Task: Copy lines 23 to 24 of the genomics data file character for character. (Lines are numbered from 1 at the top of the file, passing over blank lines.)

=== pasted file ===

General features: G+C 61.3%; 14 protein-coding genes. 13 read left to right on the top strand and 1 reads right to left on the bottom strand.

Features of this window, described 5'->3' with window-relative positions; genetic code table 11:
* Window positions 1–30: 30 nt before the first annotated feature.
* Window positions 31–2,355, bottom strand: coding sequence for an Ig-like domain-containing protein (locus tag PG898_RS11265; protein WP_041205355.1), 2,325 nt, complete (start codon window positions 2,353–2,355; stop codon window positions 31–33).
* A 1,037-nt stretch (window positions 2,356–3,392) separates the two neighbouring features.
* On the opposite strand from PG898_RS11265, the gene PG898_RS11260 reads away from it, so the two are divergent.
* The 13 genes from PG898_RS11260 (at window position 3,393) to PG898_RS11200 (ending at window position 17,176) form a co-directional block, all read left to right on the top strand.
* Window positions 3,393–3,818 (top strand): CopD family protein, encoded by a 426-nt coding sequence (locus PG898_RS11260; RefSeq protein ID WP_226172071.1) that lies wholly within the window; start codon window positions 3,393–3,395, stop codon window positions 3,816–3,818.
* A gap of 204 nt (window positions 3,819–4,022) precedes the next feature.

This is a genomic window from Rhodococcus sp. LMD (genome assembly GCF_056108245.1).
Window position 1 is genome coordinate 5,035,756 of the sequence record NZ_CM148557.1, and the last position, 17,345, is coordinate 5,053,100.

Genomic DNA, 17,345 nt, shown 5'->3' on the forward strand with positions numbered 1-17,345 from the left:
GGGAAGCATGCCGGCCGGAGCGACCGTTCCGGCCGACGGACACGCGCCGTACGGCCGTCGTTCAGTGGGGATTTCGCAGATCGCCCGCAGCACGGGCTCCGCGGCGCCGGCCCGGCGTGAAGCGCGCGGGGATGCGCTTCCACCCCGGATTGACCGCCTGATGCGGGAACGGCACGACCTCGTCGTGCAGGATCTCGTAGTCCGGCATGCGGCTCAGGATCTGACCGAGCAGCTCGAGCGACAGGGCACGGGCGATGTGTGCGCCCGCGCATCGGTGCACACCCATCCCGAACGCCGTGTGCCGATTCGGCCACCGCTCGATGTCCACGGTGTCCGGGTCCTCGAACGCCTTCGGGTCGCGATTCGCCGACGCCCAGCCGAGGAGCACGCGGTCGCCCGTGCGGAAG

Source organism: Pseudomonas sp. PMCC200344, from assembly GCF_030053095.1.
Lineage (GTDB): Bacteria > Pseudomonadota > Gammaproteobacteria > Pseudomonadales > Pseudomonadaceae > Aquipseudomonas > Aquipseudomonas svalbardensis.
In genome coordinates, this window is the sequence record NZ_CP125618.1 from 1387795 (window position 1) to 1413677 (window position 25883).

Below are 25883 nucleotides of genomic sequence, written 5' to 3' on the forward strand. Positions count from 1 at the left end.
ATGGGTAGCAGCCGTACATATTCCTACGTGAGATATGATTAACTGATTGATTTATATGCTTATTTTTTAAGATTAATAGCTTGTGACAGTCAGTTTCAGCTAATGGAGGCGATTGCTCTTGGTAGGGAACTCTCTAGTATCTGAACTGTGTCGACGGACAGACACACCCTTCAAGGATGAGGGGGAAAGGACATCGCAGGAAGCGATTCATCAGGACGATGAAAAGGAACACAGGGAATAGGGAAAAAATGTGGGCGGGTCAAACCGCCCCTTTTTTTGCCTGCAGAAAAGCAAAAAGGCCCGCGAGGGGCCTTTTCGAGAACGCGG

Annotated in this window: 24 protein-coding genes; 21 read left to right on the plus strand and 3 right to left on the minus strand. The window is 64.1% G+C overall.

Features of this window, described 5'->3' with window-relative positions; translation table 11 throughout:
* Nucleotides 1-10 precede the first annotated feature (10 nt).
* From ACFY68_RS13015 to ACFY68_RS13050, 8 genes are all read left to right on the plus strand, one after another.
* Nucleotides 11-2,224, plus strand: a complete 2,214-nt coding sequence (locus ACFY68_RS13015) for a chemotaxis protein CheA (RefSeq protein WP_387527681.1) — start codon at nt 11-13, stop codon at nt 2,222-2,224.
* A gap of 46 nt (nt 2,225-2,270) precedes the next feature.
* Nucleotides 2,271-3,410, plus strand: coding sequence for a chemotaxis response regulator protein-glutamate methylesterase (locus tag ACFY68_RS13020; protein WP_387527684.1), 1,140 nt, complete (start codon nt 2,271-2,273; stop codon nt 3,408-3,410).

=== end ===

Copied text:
* Nucleotides 11-2,224, plus strand: a complete 2,214-nt coding sequence (locus ACFY68_RS13015) for a chemotaxis protein CheA (RefSeq protein WP_387527681.1) — start codon at nt 11-13, stop codon at nt 2,222-2,224.
* A gap of 46 nt (nt 2,225-2,270) precedes the next feature.